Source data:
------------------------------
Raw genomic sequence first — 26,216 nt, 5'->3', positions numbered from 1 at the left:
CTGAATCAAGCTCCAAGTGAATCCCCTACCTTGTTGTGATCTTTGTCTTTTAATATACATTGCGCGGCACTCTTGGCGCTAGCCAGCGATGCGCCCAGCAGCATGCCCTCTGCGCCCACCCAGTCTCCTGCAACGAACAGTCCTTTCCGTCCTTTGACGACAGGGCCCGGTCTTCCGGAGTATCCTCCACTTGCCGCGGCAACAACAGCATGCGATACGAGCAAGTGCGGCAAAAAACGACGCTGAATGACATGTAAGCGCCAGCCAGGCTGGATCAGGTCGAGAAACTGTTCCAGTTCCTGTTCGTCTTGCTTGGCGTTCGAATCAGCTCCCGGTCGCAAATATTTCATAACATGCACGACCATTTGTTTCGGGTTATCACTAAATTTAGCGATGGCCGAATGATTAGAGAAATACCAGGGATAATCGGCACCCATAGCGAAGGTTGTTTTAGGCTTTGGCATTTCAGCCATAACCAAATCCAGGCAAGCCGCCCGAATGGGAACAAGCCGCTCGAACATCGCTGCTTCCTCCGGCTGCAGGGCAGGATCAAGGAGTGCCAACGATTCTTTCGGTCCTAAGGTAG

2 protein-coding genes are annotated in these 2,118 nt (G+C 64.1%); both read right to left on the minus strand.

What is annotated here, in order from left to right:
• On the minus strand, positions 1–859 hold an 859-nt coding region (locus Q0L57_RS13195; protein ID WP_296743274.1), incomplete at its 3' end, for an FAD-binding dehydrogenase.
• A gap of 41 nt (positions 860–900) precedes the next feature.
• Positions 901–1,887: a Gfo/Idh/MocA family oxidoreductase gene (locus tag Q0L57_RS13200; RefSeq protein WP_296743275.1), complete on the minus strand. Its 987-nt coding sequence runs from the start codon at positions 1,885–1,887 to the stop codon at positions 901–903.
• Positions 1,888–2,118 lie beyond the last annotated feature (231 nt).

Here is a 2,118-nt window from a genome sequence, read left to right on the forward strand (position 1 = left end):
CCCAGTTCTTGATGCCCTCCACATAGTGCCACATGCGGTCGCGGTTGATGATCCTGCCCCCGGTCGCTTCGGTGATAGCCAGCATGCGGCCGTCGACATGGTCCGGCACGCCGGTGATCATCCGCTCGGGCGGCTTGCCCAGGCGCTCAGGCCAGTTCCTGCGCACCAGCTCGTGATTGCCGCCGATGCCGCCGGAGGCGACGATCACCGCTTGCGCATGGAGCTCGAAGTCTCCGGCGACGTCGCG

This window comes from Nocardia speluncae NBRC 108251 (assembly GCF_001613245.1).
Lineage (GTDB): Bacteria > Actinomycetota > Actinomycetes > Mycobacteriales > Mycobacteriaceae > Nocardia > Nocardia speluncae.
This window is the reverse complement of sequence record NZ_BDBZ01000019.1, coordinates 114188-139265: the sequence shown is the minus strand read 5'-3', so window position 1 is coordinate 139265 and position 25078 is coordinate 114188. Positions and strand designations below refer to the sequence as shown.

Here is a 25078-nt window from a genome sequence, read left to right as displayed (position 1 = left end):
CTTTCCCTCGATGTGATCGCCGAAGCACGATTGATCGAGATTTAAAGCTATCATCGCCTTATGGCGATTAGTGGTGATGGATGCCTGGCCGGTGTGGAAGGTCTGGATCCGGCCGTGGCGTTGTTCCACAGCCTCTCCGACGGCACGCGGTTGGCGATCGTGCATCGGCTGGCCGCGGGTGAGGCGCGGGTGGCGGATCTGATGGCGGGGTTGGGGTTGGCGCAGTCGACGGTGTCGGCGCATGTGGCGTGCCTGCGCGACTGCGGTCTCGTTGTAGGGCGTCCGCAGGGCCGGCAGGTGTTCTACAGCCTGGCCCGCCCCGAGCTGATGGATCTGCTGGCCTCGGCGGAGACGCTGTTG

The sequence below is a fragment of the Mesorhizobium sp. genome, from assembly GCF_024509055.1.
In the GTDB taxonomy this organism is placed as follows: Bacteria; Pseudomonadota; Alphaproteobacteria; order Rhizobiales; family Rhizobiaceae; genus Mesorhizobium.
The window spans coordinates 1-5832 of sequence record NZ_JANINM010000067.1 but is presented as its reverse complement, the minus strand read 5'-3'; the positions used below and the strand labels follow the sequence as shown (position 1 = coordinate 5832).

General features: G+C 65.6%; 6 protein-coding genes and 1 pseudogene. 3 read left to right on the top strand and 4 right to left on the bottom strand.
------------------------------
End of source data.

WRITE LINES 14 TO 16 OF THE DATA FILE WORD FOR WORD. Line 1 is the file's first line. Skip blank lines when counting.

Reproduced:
Here is a 25078-nt window from a genome sequence, read left to right as displayed (position 1 = left end):
CTTTCCCTCGATGTGATCGCCGAAGCACGATTGATCGAGATTTAAAGCTATCATCGCCTTATGGCGATTAGTGGTGATGGATGCCTGGCCGGTGTGGAAGGTCTGGATCCGGCCGTGGCGTTGTTCCACAGCCTCTCCGACGGCACGCGGTTGGCGATCGTGCATCGGCTGGCCGCGGGTGAGGCGCGGGTGGCGGATCTGATGGCGGGGTTGGGGTTGGCGCAGTCGACGGTGTCGGCGCATGTGGCGTGCCTGCGCGACTGCGGTCTCGTTGTAGGGCGTCCGCAGGGCCGGCAGGTGTTCTACAGCCTGGCCCGCCCCGAGCTGATGGATCTGCTGGCCTCGGCGGAGACGCTGTTG

The sequence below is a fragment of the Mesorhizobium sp. genome, from assembly GCF_024509055.1.